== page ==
The Chris Sale Trade Was A Good One

Chris Sale
FT. MYERS, FL - MARCH 1: Chris Sale #41 of the Boston Red Sox throws before a Grapefruit League game against the Atlanta Braves on March 1, 2020 at jetBlue Park at Fenway South in Fort Myers, Florida. (Photo by Billie Weiss/Boston Red Sox/Getty Images)

The Boston Red Sox offseason just keeps getting worse. Team ace Chris Sale recently suffered an elbow injury and might need season-ending surgery. It’s too early to say whether he can recover without surgery, but it sure isn’t looking good. Meanwhile in Chicago, the White Sox extended up-and-coming star infielder Yoan Moncada to a five-year, $70 million extension.

Moncada, of course, is the primary prospect the Red Sox traded in order to obtain Sale’s services. With Moncada on the rise and Sale seemingly on the decline, some in Red Sox nation are starting to look at the trade as a bad decision. While things don’t look great now, it’s worth remembering that this trade was a success for the Red Sox, and they’d do it again every single day of the week.

The Chris Sale, Yoan Moncada Trade Still A Good Move

They Won the World Series

After consecutive last-place finishes in the AL East, the 2016 Boston Red Sox took the world by storm thanks to their homegrown core. Mookie Betts looked like a perennial MVP candidate and Xander Bogaerts looked like the shortstop of the future. Hanley Ramirez bounced back from a disastrous 2015 to be a reliable part of the lineup, and the rotation already had some great arms in David Price, an emerging Eduardo Rodriguez, and reigning Cy Young winner Rick Porcello.

The Red Sox were close, but they needed one more piece to put their roster over the top. The cost was steep, but former General Manager Dave Dombrowski did what he had to do to get arguably the best pitcher in baseball on a true contender. Boston’s farm system was loaded at the time, so parting with Moncada and Michael Kopech was a small price to pay for an elite talent on a win-now roster.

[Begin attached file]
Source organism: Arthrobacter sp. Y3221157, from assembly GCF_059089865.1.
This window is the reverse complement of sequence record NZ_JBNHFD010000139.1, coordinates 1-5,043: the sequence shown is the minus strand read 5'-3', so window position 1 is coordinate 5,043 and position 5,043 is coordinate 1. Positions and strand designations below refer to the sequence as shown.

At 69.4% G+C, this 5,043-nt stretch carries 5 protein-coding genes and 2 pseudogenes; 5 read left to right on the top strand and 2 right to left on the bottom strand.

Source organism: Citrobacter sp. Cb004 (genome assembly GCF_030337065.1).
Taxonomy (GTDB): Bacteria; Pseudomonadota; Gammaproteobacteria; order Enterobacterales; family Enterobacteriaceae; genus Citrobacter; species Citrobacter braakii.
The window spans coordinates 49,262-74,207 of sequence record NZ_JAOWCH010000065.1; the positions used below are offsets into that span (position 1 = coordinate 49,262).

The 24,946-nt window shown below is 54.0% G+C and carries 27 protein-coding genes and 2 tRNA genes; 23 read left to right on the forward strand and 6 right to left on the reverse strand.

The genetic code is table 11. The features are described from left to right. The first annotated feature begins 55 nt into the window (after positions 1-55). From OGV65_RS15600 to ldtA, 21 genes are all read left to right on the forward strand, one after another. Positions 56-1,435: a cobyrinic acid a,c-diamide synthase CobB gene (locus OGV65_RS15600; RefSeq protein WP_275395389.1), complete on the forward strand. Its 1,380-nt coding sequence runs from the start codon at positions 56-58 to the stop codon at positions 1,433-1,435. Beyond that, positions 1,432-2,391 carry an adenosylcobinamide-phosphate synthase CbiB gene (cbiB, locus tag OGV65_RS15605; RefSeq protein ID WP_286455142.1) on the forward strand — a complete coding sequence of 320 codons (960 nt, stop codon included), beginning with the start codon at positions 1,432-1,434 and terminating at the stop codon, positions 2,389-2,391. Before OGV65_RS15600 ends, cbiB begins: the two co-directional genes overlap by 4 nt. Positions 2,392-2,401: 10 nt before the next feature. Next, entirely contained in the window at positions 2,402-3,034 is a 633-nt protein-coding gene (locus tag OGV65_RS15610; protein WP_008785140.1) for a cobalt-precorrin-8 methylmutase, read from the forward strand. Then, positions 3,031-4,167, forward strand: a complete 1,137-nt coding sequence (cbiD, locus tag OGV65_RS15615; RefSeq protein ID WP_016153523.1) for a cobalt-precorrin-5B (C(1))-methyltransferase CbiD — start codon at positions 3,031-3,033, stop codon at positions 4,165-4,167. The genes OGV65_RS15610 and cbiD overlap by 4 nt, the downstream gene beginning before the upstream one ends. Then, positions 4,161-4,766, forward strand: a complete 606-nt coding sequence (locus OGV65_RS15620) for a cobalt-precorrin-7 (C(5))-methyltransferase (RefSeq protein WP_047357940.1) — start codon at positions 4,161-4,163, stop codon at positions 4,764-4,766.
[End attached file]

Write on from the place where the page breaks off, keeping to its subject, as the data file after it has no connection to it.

Sale immediately proved to be worth the cost. In 2017, the former White Sox pitched 214.1 innings to the tune of a 2.90 ERA, 2.45 FIP, and a 2.65 xFIP. Boston’s offense regressed in 2017, and Price suffered a nasty elbow injury that cost him a large part of the season. Nevertheless, the Red Sox still managed to win the division, largely due to Sale’s efforts.

Sale followed up his 2017 efforts by onc again being the stud the Red Sox needed. During his 158.0 innings on the mound, the lefty recorded a sterling 2.11 ERA and a 1.98 FIP. Although he battled injuries in the second half of the season, he was arguably the best pitcher in the American League when on the mound. Additionally, Sale recorded the final out in the World Series to win Boston’s fourth World Series since 2004.

The Real Mistake With Chris Sale

Chris Sale was a godsend to the 2017-2018 Red Sox, but the mistake came in not knowing how much Sale had left in his tank. Even though he was a great pitcher, there were warning signs that he wouldn’t age so well. Sale’s 2018 shoulder injury never truly recovered, and his relatively undersized frame and cumbersome delivery suggested he could fall off a cliff early.

Additionally, there were some whispers early in 2018 that the Red Sox wanted Sale to change the grip on his slider in order to reduce arm fatigue. After the new grip proved somewhat ineffective, Sale went back to his old grip. The results were great in the short-term, but this could have been the cause of his 2018 injury.

The Red Sox should have let Sale play out the 2019 season before extending him. Even if had stayed healthy in 2019, they probably shouldn’t have extended him. Sale never profiled to age well, and the Sox could have used some of Sale’s money to retain a high-caliber star like Mookie Betts. Unfortunately, they didn’t want to have a repeat of the Jon Lester situation, so they ignored a few glaring red flags to lock up their ace.

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